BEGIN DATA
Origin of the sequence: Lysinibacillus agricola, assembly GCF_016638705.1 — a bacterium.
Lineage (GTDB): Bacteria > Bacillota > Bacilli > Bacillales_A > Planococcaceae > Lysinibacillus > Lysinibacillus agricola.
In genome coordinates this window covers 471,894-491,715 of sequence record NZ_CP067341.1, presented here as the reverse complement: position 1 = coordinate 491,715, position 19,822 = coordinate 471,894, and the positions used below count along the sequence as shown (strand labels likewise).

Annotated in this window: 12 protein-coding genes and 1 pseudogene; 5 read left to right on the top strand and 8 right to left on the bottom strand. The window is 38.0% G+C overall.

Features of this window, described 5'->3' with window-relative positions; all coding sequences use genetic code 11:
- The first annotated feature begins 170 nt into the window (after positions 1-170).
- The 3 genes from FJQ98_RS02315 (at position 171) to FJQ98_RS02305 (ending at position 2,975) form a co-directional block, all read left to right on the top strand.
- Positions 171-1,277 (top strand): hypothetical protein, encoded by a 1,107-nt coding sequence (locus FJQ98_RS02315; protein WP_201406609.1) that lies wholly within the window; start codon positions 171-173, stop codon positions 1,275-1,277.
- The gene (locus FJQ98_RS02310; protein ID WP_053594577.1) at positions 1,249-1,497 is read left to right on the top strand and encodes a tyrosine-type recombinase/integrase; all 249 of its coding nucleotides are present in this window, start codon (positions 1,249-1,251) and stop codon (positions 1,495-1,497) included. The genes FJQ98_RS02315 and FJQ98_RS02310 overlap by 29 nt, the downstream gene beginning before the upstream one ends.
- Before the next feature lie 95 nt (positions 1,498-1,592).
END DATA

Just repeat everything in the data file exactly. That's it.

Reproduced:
Origin of the sequence: Lysinibacillus agricola, assembly GCF_016638705.1 — a bacterium.
Lineage (GTDB): Bacteria > Bacillota > Bacilli > Bacillales_A > Planococcaceae > Lysinibacillus > Lysinibacillus agricola.
In genome coordinates this window covers 471,894-491,715 of sequence record NZ_CP067341.1, presented here as the reverse complement: position 1 = coordinate 491,715, position 19,822 = coordinate 471,894, and the positions used below count along the sequence as shown (strand labels likewise).

Annotated in this window: 12 protein-coding genes and 1 pseudogene; 5 read left to right on the top strand and 8 right to left on the bottom strand. The window is 38.0% G+C overall.

Features of this window, described 5'->3' with window-relative positions; all coding sequences use genetic code 11:
- The first annotated feature begins 170 nt into the window (after positions 1-170).
- The 3 genes from FJQ98_RS02315 (at position 171) to FJQ98_RS02305 (ending at position 2,975) form a co-directional block, all read left to right on the top strand.
- Positions 171-1,277 (top strand): hypothetical protein, encoded by a 1,107-nt coding sequence (locus FJQ98_RS02315; protein WP_201406609.1) that lies wholly within the window; start codon positions 171-173, stop codon positions 1,275-1,277.
- The gene (locus FJQ98_RS02310; protein ID WP_053594577.1) at positions 1,249-1,497 is read left to right on the top strand and encodes a tyrosine-type recombinase/integrase; all 249 of its coding nucleotides are present in this window, start codon (positions 1,249-1,251) and stop codon (positions 1,495-1,497) included. The genes FJQ98_RS02315 and FJQ98_RS02310 overlap by 29 nt, the downstream gene beginning before the upstream one ends.
- Before the next feature lie 95 nt (positions 1,498-1,592).